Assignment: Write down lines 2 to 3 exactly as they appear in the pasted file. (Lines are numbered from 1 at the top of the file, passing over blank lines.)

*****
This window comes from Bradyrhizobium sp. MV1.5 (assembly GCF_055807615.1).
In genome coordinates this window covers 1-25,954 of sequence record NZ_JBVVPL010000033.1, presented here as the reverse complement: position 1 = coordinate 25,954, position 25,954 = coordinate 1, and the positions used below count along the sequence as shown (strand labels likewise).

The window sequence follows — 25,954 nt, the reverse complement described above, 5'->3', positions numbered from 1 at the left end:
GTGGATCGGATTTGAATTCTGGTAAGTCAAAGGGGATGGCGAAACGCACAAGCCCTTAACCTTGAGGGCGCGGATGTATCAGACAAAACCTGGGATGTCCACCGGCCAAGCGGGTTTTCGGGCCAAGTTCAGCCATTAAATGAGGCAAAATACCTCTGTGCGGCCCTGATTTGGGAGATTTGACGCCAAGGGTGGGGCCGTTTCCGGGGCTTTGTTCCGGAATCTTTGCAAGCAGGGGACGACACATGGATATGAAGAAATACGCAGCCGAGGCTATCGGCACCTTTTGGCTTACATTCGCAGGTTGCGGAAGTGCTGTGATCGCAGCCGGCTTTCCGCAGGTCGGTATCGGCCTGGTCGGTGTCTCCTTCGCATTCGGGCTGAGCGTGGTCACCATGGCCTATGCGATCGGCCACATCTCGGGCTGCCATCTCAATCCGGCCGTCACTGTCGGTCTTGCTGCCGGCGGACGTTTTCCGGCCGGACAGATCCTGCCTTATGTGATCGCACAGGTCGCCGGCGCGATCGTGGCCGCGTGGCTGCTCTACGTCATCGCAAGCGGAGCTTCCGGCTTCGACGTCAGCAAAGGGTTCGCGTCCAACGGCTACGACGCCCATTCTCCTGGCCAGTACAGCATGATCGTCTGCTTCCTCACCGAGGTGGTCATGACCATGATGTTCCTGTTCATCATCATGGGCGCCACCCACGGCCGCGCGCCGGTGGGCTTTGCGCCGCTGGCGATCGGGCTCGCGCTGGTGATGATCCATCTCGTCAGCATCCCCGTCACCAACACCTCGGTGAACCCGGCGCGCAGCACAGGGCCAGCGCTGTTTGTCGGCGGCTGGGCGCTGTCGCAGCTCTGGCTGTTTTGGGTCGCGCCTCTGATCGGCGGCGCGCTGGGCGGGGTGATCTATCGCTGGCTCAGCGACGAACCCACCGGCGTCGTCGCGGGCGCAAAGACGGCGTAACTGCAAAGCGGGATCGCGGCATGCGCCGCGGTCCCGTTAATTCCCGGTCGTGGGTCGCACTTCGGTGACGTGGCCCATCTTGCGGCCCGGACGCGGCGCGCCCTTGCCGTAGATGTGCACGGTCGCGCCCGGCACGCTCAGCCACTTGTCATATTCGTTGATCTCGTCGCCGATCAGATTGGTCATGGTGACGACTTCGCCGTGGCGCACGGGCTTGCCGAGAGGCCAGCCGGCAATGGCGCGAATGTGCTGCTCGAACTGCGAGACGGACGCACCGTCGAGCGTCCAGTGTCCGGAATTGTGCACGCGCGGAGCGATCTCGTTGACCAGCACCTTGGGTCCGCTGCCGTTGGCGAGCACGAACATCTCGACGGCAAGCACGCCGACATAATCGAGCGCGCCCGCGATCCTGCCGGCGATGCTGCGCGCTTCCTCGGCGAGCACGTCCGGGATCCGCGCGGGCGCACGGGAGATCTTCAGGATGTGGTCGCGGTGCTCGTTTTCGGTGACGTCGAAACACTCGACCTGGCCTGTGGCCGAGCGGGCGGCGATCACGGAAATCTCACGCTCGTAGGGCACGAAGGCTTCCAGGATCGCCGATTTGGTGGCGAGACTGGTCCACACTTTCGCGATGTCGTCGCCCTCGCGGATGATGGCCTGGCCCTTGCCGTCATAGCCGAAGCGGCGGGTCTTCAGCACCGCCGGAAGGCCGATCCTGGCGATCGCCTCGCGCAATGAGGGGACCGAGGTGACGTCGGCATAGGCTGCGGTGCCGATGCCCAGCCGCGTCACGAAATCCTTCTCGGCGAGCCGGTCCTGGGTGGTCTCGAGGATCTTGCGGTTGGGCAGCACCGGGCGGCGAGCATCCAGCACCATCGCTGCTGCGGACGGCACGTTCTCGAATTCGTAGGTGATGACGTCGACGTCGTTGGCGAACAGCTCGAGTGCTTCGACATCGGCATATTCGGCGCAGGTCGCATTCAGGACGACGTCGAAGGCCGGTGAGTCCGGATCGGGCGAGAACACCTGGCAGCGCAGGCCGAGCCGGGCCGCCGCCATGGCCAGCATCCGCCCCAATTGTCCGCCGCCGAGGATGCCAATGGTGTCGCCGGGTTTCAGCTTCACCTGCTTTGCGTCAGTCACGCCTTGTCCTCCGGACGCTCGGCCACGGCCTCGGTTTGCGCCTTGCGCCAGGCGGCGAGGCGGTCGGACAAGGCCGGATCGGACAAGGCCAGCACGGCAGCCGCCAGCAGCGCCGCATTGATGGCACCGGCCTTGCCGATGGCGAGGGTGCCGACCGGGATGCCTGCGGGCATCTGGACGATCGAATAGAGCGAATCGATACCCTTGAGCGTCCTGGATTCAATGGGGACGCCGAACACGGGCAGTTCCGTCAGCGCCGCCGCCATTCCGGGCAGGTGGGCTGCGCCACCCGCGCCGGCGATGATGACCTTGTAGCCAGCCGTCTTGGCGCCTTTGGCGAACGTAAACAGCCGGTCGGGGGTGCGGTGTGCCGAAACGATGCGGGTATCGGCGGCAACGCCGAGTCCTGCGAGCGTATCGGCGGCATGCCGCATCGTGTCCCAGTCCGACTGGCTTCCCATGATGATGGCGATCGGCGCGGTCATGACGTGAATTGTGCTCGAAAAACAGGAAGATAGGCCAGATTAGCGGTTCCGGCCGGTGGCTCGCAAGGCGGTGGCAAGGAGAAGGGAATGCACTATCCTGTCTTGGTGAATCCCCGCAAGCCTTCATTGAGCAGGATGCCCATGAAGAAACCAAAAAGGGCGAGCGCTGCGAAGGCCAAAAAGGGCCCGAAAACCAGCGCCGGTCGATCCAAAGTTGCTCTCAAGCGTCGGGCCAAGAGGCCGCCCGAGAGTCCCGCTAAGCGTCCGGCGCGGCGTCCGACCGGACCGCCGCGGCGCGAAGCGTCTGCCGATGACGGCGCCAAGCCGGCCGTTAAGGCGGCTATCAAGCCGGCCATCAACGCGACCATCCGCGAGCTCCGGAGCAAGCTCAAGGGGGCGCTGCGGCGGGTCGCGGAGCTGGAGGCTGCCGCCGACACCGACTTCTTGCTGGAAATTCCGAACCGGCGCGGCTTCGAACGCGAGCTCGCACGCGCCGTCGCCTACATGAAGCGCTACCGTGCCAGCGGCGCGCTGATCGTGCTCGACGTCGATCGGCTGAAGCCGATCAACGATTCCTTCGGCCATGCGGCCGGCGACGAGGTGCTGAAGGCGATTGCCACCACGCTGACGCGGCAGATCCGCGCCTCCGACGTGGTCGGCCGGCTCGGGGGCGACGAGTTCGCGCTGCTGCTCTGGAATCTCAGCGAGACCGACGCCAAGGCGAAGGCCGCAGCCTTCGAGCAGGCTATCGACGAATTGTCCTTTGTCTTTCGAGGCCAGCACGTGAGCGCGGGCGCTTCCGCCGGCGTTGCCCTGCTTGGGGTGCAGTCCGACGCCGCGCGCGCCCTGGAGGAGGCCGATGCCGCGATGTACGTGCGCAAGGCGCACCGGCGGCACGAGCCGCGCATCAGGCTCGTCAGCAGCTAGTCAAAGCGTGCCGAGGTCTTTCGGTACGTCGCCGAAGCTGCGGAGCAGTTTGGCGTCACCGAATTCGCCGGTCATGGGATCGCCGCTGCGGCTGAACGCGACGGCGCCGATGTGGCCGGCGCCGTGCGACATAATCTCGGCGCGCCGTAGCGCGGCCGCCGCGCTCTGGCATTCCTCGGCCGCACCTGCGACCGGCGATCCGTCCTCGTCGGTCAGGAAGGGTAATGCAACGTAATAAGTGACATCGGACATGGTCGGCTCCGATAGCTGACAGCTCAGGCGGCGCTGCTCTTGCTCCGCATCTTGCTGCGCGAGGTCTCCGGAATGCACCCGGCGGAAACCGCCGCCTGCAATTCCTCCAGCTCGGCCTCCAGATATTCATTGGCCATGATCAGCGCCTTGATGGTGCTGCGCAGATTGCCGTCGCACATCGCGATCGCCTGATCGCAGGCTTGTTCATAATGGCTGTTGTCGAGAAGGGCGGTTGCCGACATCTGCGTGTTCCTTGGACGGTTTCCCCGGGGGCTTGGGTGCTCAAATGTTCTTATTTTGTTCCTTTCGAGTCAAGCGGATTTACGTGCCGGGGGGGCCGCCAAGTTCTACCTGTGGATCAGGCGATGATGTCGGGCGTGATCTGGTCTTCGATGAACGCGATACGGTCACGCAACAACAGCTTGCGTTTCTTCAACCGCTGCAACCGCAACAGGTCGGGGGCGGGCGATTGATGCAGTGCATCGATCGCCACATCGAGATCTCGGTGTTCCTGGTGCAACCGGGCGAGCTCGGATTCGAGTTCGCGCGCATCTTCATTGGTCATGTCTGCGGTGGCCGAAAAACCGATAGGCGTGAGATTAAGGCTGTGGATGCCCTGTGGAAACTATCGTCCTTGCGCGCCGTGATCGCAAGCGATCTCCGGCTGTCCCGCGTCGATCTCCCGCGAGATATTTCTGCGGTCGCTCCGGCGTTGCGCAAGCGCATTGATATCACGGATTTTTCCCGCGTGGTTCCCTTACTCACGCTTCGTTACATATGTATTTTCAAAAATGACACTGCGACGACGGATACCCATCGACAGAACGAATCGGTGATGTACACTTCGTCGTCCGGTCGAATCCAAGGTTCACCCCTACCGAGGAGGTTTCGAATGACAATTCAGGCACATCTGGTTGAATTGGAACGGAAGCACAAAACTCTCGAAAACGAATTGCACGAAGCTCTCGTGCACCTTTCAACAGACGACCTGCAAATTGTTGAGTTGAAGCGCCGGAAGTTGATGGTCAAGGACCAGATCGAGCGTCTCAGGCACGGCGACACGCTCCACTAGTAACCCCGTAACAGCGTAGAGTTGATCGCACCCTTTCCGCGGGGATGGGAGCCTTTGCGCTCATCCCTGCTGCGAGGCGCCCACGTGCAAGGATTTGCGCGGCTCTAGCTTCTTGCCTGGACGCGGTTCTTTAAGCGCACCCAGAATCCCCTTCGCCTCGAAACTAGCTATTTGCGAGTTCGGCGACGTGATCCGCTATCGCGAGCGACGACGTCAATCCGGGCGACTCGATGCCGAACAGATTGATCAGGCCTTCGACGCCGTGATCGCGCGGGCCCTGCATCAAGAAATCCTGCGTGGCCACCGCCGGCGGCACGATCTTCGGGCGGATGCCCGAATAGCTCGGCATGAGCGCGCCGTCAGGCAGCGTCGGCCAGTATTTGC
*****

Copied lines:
In genome coordinates this window covers 1-25,954 of sequence record NZ_JBVVPL010000033.1, presented here as the reverse complement: position 1 = coordinate 25,954, position 25,954 = coordinate 1, and the positions used below count along the sequence as shown (strand labels likewise).

The window sequence follows — 25,954 nt, the reverse complement described above, 5'->3', positions numbered from 1 at the left end: